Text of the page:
Remember me

Strikeout Runs Saved

March 28, 2020
                                                      Strikeout Runs Saved


            In order to figure the number of runs saved by each team’s pitcher’s strikeouts, we need to know four things:

            How many batters the team’s pitchers faced,

            How many they struck out,

            How many of those strikeouts we should remove, as "background" or "zero competence level", and

            The run-prevention value of each strikeout. 


            The first two of those we know now. 

            The fourth one we will not know for some time. 

            The purpose of this stage of the research is to generate some options for the third—the background level.  The zero competence level.   In order to generate those options, we need two additional pieces of information:  the period norm for strikeouts per plate appearance, and the standard deviation of same, on the team level.   I don’t know if that makes sense; it makes sense to me, which is all I can offer you at the moment. 

            So anyway, we need four pieces of information, then:  the first two above, plus the period norm for strikeouts and the standard deviation of the same. 

            The 2018 Houston Astros hold the major league record for strikeouts in a season, with 1,687, out of 5,913 batters that they faced. Our question is, how many of those 1,687 strikeouts should we regard as merely background—batters who were going to strike out no matter what kind of a fool was on the mound.    An average pitching staff in their era, given the same number of batters faced, would have struck out 1,216 batters. 

            But we are comparing them not to an average staff, nor to a replacement-level staff, but to a zero-value staff, which is a staff which would allow twice as many runs as the league average. That number (of background strikeouts) might be represented as 3 standard deviations below the norm (70), 4 standard deviations below the norm (60) or 5 standard deviations below the norm (50).  The period norm for strikeouts is .205664 of plate appearances.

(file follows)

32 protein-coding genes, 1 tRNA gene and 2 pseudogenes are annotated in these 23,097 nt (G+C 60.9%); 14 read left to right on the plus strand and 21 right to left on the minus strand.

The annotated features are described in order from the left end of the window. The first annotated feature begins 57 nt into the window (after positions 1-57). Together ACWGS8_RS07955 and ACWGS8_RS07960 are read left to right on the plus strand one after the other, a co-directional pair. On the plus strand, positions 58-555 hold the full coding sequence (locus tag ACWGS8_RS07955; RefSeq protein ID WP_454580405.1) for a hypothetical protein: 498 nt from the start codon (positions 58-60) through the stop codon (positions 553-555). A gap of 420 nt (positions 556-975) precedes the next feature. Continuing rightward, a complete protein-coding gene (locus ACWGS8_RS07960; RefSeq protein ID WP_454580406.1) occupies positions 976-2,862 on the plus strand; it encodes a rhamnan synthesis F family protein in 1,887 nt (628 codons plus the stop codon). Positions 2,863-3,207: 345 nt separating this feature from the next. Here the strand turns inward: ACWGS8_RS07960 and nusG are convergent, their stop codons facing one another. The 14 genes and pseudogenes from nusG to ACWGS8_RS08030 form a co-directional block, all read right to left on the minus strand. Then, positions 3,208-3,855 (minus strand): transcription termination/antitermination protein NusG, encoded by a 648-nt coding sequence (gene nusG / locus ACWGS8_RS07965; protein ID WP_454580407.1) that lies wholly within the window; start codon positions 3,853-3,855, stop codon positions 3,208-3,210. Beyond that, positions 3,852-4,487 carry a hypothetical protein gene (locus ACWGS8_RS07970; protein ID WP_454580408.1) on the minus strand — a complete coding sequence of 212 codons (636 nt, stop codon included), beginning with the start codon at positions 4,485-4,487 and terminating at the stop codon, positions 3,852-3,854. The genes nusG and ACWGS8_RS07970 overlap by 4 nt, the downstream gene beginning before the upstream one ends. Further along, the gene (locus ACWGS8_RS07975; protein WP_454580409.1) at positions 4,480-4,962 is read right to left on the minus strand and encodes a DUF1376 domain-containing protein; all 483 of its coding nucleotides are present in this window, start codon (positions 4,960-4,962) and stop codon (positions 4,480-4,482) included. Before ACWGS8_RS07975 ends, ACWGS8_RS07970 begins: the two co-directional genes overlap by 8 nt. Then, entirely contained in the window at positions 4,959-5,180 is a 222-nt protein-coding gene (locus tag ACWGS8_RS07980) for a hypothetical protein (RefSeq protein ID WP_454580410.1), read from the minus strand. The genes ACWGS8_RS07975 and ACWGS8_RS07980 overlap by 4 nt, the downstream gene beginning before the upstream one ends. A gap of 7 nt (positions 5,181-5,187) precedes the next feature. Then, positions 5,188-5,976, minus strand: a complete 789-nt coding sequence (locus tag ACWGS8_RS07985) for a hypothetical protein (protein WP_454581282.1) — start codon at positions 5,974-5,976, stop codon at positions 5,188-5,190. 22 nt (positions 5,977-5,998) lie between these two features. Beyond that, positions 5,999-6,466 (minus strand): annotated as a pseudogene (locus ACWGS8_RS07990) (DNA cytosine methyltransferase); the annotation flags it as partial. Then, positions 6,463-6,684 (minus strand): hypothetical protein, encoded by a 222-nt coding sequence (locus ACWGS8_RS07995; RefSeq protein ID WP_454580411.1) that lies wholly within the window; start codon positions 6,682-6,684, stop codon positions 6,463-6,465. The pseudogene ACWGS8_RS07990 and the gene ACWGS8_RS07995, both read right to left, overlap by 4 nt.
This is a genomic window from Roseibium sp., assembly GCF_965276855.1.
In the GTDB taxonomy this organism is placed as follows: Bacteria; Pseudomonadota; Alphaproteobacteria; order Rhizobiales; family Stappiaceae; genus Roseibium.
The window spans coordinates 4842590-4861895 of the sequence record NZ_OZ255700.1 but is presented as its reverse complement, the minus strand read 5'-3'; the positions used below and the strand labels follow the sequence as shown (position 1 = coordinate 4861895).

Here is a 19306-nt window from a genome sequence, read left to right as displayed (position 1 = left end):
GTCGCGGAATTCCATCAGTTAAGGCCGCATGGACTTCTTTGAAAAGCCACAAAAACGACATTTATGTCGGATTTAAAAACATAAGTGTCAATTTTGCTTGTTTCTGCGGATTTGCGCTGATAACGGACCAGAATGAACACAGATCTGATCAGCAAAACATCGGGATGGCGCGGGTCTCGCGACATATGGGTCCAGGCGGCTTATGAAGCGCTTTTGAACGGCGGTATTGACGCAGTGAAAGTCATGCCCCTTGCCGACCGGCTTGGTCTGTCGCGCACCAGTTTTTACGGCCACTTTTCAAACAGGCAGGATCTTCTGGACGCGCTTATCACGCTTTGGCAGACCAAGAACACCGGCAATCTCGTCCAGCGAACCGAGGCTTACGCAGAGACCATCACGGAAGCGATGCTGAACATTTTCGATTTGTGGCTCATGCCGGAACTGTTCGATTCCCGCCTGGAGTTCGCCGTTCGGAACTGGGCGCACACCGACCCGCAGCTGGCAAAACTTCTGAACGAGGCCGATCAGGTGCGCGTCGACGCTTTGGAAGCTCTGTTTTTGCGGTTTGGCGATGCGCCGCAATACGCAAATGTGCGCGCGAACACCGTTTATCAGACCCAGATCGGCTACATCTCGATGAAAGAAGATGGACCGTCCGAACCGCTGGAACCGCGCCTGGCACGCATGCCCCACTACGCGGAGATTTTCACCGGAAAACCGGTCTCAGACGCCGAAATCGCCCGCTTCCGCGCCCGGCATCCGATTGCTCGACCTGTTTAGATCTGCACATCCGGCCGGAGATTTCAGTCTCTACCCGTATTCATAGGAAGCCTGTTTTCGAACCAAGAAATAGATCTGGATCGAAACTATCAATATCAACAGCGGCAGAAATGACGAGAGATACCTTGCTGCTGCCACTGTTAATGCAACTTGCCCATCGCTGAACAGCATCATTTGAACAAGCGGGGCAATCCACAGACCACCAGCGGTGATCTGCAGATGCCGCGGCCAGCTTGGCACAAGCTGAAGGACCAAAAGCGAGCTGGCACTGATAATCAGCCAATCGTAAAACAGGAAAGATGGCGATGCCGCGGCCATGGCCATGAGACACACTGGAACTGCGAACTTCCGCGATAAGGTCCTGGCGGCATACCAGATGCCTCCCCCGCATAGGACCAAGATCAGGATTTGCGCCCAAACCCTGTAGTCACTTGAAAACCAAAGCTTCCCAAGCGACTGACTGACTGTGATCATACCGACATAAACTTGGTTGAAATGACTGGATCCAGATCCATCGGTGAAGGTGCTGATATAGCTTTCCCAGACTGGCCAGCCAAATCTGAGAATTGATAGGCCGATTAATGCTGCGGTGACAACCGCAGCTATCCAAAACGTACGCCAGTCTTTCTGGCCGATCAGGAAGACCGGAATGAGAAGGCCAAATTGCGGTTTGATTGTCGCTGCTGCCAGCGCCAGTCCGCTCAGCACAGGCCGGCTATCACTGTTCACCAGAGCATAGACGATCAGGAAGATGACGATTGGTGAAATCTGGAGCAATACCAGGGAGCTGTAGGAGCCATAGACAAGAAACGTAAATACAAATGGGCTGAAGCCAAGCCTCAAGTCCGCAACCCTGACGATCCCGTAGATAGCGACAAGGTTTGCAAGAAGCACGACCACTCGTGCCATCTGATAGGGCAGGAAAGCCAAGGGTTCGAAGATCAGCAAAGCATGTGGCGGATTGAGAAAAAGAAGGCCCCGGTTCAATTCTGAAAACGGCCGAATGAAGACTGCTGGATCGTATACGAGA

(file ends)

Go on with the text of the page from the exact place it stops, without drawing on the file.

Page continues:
Doing the math, then, if we use 3 standard deviations below the norm as the background level, then 794 of the Astros’ strikeouts were background, and 893 were acts of run prevention.  The average of strikeouts is .205664, and the standard deviation is .023830:

            5913 * (.205664 – 3*.023830) =  794

            1687-794 = 893


            It’s actually 894 if you carry enough decimals; it’s a case in which rounded up and rounded up add up to   Anyway, Ii we wind up using 4 standard deviations below the norm as the background level, then the 2018 Astros will be credited with 1,035 strikeouts above the cutoff level:

            (5913 * (.20566 – 4*.023830) = 652

            1687 – 652 =  1035


            And if we use 5 standard deviations below the norm, we wind up with 1,175 "contributing" strikeouts:

            (5913 * (.20566 – 5*.023830) = 512

            1687 – 512 = 1175


            At this point, we don’t know whether we are going to wind up using 3 standard deviations below the norm, 4 standard deviations below the norm, 5 standard deviations below the norm, or some other number entirely.   We don’t know. 

            Also, at this point we don’t know what the value of a strikeout is, in this structure.  One can estimate the value of a strikeout, using different approaches, at anywhere from .13 runs (negative .13 runs to the offense) up to .35 runs.  We don’t know what the number is that will work in this structure.   We’ll start with .30 runs as a test assumption, but. . . we don’t know. 

            We know, from the work we did yesterday, that the 2018 Astros saved 935 runs against a zero-value pitching-and-defense combination.   That number is fixed; it will not be allowed to adjust as our analysis evolves.  But how many of those 935 runs will we credit to the strikeouts?